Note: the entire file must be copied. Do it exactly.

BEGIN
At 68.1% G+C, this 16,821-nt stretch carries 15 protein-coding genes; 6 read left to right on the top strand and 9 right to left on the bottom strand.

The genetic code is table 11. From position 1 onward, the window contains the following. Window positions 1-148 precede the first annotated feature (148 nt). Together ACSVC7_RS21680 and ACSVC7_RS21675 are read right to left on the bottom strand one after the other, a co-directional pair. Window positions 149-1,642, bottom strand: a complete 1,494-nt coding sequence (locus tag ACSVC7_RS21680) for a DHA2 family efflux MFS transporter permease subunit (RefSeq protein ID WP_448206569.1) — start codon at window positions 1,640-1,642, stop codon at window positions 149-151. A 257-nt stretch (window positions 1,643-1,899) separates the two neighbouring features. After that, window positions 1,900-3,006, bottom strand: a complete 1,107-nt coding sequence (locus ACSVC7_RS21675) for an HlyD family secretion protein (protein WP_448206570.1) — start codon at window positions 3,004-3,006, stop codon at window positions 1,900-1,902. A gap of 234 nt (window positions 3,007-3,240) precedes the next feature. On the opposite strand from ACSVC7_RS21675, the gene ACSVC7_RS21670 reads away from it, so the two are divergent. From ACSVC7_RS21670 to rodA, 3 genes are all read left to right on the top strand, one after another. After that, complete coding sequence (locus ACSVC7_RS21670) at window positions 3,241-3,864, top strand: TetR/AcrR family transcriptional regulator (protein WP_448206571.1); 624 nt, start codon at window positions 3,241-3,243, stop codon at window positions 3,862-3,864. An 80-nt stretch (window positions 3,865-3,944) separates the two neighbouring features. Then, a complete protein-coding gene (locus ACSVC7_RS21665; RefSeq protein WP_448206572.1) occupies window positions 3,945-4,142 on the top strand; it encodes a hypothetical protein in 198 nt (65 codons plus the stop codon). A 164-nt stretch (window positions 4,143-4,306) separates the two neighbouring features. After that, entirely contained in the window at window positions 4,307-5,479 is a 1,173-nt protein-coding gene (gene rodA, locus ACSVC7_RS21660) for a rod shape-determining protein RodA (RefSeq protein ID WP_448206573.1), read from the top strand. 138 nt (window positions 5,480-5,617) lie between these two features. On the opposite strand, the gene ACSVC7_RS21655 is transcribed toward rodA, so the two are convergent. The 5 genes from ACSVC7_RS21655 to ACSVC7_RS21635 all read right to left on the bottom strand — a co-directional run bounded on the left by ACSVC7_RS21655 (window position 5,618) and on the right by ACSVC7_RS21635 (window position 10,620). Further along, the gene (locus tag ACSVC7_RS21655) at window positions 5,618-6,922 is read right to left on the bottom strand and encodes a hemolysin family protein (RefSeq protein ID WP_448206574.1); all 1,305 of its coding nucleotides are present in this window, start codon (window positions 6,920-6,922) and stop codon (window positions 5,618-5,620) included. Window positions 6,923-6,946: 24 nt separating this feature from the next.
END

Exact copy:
At 68.1% G+C, this 16,821-nt stretch carries 15 protein-coding genes; 6 read left to right on the top strand and 9 right to left on the bottom strand.

The genetic code is table 11. From position 1 onward, the window contains the following. Window positions 1-148 precede the first annotated feature (148 nt). Together ACSVC7_RS21680 and ACSVC7_RS21675 are read right to left on the bottom strand one after the other, a co-directional pair. Window positions 149-1,642, bottom strand: a complete 1,494-nt coding sequence (locus tag ACSVC7_RS21680) for a DHA2 family efflux MFS transporter permease subunit (RefSeq protein ID WP_448206569.1) — start codon at window positions 1,640-1,642, stop codon at window positions 149-151. A 257-nt stretch (window positions 1,643-1,899) separates the two neighbouring features. After that, window positions 1,900-3,006, bottom strand: a complete 1,107-nt coding sequence (locus ACSVC7_RS21675) for an HlyD family secretion protein (protein WP_448206570.1) — start codon at window positions 3,004-3,006, stop codon at window positions 1,900-1,902. A gap of 234 nt (window positions 3,007-3,240) precedes the next feature. On the opposite strand from ACSVC7_RS21675, the gene ACSVC7_RS21670 reads away from it, so the two are divergent. From ACSVC7_RS21670 to rodA, 3 genes are all read left to right on the top strand, one after another. After that, complete coding sequence (locus ACSVC7_RS21670) at window positions 3,241-3,864, top strand: TetR/AcrR family transcriptional regulator (protein WP_448206571.1); 624 nt, start codon at window positions 3,241-3,243, stop codon at window positions 3,862-3,864. An 80-nt stretch (window positions 3,865-3,944) separates the two neighbouring features. Then, a complete protein-coding gene (locus ACSVC7_RS21665; RefSeq protein WP_448206572.1) occupies window positions 3,945-4,142 on the top strand; it encodes a hypothetical protein in 198 nt (65 codons plus the stop codon). A 164-nt stretch (window positions 4,143-4,306) separates the two neighbouring features. After that, entirely contained in the window at window positions 4,307-5,479 is a 1,173-nt protein-coding gene (gene rodA, locus ACSVC7_RS21660) for a rod shape-determining protein RodA (RefSeq protein ID WP_448206573.1), read from the top strand. 138 nt (window positions 5,480-5,617) lie between these two features. On the opposite strand, the gene ACSVC7_RS21655 is transcribed toward rodA, so the two are convergent. The 5 genes from ACSVC7_RS21655 to ACSVC7_RS21635 all read right to left on the bottom strand — a co-directional run bounded on the left by ACSVC7_RS21655 (window position 5,618) and on the right by ACSVC7_RS21635 (window position 10,620). Further along, the gene (locus tag ACSVC7_RS21655) at window positions 5,618-6,922 is read right to left on the bottom strand and encodes a hemolysin family protein (RefSeq protein ID WP_448206574.1); all 1,305 of its coding nucleotides are present in this window, start codon (window positions 6,920-6,922) and stop codon (window positions 5,618-5,620) included. Window positions 6,923-6,946: 24 nt separating this feature from the next.